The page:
Each year in Wisconsin, both highway workers and motorists are killed and injured in crashes that happen in highway construction zones. Some of the things you can do to avoid these incidents include:
Expect the unexpected: Normal speed limits may be reduced, traffic lanes may be changed, and people and vehicles may be working on or near the road
Keep a safe distance: Leave room between your vehicle and traffic barriers, trucks, construction equipment and workers. Just like you, highway workers want to return home safely.
Stay alert: Don’t be distracted by construction activity, using your cell phone, changing radio stations or by other activities inside or outside your vehicle. Inattention often leads to crashes.
Watch for flaggers If you see a “Flagger Ahead” sign, stay alert and be prepared to obey the flagger’s directions. You can be cited for disobeying a flagger’s directions.
Pay attention to warning signs Just because you don’t see workers immediately after you see warning signs doesn’t mean the workers aren’t there. Use caution until you see the sign that says you’ve left the work zone.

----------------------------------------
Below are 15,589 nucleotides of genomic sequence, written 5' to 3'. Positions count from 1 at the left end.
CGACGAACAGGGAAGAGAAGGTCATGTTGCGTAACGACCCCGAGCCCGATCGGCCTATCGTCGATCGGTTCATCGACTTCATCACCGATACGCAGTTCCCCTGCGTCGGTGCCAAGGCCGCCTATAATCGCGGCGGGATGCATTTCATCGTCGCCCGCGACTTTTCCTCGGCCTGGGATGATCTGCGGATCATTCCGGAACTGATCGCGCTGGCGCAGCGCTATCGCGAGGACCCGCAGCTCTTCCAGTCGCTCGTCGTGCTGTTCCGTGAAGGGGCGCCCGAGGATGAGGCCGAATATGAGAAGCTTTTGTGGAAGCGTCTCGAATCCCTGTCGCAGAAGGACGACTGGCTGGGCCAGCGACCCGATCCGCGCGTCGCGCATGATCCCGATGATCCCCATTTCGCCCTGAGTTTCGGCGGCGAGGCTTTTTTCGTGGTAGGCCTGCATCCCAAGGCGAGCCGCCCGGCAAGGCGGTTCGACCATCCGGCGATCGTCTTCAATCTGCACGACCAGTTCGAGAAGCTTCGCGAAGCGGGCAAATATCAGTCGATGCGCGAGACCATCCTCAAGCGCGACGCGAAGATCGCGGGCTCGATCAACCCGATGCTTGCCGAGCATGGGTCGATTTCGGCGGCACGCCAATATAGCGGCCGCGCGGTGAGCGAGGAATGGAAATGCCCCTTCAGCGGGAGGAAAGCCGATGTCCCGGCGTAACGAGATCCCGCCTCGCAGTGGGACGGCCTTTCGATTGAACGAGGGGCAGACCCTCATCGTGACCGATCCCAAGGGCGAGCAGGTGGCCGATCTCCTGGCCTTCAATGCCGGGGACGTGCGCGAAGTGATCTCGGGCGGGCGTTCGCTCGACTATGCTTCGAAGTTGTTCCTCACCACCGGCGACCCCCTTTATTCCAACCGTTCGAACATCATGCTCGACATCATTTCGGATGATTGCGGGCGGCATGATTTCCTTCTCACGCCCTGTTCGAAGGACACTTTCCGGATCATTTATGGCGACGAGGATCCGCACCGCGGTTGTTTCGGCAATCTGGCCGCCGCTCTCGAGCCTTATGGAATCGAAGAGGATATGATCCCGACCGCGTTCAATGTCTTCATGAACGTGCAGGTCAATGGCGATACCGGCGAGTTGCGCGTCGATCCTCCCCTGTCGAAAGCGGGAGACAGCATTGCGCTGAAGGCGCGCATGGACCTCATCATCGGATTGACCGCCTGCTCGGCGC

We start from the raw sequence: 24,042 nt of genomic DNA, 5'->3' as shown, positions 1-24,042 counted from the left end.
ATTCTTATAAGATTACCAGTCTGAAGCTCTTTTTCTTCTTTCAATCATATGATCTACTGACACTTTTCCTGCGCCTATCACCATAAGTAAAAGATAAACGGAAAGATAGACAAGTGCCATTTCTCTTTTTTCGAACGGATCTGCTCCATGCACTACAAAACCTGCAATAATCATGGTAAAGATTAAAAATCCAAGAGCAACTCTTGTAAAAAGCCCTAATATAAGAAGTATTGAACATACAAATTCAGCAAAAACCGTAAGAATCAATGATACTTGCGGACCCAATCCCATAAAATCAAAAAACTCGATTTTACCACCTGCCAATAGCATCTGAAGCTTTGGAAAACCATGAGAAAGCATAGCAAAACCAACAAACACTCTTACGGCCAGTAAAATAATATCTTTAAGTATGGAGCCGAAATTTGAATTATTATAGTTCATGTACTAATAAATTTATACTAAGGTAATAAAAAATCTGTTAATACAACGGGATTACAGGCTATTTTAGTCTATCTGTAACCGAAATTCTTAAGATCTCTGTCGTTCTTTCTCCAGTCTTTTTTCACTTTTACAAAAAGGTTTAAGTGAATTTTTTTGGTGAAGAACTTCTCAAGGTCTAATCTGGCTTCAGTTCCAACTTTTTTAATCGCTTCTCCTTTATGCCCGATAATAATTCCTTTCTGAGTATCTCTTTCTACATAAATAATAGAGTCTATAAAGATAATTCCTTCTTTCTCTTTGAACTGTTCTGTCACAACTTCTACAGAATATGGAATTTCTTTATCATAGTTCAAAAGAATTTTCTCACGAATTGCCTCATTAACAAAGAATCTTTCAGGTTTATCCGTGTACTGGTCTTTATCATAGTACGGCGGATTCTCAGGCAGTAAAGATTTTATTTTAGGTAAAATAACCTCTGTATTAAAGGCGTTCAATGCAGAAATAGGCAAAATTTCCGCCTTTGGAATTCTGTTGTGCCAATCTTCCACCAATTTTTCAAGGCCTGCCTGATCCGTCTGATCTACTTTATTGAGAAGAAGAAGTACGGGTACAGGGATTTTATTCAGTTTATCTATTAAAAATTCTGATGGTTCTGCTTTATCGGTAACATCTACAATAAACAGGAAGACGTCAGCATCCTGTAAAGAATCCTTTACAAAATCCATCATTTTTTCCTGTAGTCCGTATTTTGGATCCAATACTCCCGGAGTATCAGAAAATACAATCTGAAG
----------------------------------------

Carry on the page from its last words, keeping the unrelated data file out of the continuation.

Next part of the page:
Merge as soon as possible: You may see flashing arrow panels or “lane closed ahead” signs. Don’t zoom right up to the lane closure and then try to cut in. Motorists can help maintain traffic flow and posted speeds by moving to the appropriate lane at the first notice of an approaching work zone.
Don’t speed: A car traveling 60 mph travels 88 feet per second. If you’re going 60 mph and you pass a sign that says “Road Work 1500 Feet,” you will reach the work zone in 17 seconds.
Don’t tailgate: The most common crash in a highway work zone is the rear-end collision, so remember to leave three seconds of braking distance between you and the car in front of you. Allow greater distances as your speed increases.